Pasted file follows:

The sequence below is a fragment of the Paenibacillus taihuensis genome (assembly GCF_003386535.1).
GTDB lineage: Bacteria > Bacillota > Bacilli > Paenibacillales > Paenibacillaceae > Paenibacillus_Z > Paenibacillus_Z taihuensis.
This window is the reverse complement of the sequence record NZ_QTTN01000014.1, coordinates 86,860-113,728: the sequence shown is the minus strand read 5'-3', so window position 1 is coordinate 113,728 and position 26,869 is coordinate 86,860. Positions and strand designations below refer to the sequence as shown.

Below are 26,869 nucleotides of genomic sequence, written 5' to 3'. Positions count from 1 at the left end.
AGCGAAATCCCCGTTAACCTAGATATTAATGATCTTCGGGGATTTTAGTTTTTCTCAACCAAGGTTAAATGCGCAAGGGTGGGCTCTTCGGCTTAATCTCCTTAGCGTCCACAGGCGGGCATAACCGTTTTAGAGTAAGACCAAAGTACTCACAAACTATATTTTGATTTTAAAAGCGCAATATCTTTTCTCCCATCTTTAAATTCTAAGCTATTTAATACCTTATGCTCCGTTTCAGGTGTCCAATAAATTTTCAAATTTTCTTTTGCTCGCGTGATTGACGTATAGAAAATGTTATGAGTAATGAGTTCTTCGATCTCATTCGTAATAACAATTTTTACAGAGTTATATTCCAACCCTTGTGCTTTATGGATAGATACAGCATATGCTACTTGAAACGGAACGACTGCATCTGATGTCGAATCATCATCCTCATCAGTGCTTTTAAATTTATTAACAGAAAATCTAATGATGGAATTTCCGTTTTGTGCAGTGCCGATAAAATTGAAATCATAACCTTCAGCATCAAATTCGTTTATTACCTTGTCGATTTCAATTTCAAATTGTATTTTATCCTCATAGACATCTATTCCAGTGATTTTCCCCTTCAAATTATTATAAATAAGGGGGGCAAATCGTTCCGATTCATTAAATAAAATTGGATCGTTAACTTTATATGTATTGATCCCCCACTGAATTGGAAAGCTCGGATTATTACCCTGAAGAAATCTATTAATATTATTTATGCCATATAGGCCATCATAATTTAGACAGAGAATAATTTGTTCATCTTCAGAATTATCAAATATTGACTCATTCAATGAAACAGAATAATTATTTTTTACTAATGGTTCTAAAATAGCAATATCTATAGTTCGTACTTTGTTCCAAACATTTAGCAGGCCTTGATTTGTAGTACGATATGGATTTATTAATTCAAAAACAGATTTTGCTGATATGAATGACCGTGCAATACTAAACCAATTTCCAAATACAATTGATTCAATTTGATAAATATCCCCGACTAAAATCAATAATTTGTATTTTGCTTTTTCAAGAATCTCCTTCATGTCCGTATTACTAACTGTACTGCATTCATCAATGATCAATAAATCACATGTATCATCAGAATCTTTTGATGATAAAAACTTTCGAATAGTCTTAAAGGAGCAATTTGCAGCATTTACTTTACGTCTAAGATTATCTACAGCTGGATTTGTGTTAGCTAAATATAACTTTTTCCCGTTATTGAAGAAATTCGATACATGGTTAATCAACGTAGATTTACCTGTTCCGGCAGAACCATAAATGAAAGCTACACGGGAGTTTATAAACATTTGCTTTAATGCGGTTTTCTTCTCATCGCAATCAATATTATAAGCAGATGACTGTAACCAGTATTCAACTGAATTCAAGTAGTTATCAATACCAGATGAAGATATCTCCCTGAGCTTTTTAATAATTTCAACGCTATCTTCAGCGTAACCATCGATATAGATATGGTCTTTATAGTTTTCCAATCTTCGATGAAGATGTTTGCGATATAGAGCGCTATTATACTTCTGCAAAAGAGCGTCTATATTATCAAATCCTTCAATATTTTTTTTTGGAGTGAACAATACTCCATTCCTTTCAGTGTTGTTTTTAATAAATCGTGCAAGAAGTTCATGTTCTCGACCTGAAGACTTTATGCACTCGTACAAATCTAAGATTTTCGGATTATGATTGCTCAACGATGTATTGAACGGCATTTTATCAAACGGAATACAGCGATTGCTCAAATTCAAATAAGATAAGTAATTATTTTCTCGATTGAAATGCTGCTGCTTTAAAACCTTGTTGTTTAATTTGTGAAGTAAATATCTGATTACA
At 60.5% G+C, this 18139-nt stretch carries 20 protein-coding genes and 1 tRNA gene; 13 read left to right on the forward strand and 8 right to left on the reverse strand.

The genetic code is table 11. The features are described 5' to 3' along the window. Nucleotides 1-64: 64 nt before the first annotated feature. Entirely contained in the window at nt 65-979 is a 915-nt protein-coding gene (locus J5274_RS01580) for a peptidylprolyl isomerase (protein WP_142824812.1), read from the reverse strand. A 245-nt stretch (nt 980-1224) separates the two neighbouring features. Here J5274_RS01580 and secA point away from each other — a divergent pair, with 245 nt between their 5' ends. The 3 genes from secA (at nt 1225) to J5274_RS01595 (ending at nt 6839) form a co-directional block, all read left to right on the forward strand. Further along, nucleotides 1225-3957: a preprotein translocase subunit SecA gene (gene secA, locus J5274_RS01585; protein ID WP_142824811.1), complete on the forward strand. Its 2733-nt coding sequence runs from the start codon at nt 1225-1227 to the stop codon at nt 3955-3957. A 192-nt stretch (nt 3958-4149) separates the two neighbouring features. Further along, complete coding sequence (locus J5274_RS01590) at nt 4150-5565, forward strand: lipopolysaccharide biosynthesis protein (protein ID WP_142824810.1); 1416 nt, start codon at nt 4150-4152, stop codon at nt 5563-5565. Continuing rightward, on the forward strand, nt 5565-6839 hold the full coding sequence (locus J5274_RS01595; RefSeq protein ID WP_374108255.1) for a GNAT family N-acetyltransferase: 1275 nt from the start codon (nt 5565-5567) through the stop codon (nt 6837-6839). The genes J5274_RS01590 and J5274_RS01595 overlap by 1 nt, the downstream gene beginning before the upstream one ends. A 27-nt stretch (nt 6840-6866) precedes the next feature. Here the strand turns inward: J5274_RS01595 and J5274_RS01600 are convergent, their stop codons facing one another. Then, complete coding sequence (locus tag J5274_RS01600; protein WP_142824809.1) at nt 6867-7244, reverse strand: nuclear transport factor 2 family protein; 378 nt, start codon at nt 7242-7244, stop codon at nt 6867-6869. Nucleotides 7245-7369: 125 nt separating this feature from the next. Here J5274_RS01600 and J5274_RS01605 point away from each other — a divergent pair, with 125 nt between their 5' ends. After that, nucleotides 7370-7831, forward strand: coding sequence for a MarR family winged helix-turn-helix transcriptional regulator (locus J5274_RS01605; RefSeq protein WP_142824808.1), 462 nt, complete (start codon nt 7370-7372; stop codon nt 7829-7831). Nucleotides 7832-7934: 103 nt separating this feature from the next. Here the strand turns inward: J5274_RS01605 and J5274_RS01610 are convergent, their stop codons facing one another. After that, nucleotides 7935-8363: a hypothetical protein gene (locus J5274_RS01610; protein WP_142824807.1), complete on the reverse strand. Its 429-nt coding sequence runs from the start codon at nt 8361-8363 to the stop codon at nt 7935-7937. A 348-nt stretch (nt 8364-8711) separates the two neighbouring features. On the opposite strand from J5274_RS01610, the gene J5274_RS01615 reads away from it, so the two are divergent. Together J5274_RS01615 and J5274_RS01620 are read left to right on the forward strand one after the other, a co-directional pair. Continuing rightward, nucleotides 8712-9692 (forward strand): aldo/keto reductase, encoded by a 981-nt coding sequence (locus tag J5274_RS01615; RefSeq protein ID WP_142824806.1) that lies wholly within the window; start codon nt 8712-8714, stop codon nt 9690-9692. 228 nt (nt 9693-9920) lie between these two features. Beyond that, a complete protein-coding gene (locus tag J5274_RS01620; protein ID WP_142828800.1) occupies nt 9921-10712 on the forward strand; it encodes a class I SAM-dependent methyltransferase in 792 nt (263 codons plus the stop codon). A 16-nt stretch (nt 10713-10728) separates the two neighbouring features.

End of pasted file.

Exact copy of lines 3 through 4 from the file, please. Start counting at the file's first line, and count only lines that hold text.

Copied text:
This window is the reverse complement of the sequence record NZ_QTTN01000014.1, coordinates 86,860-113,728: the sequence shown is the minus strand read 5'-3', so window position 1 is coordinate 113,728 and position 26,869 is coordinate 86,860. Positions and strand designations below refer to the sequence as shown.

Below are 26,869 nucleotides of genomic sequence, written 5' to 3'. Positions count from 1 at the left end.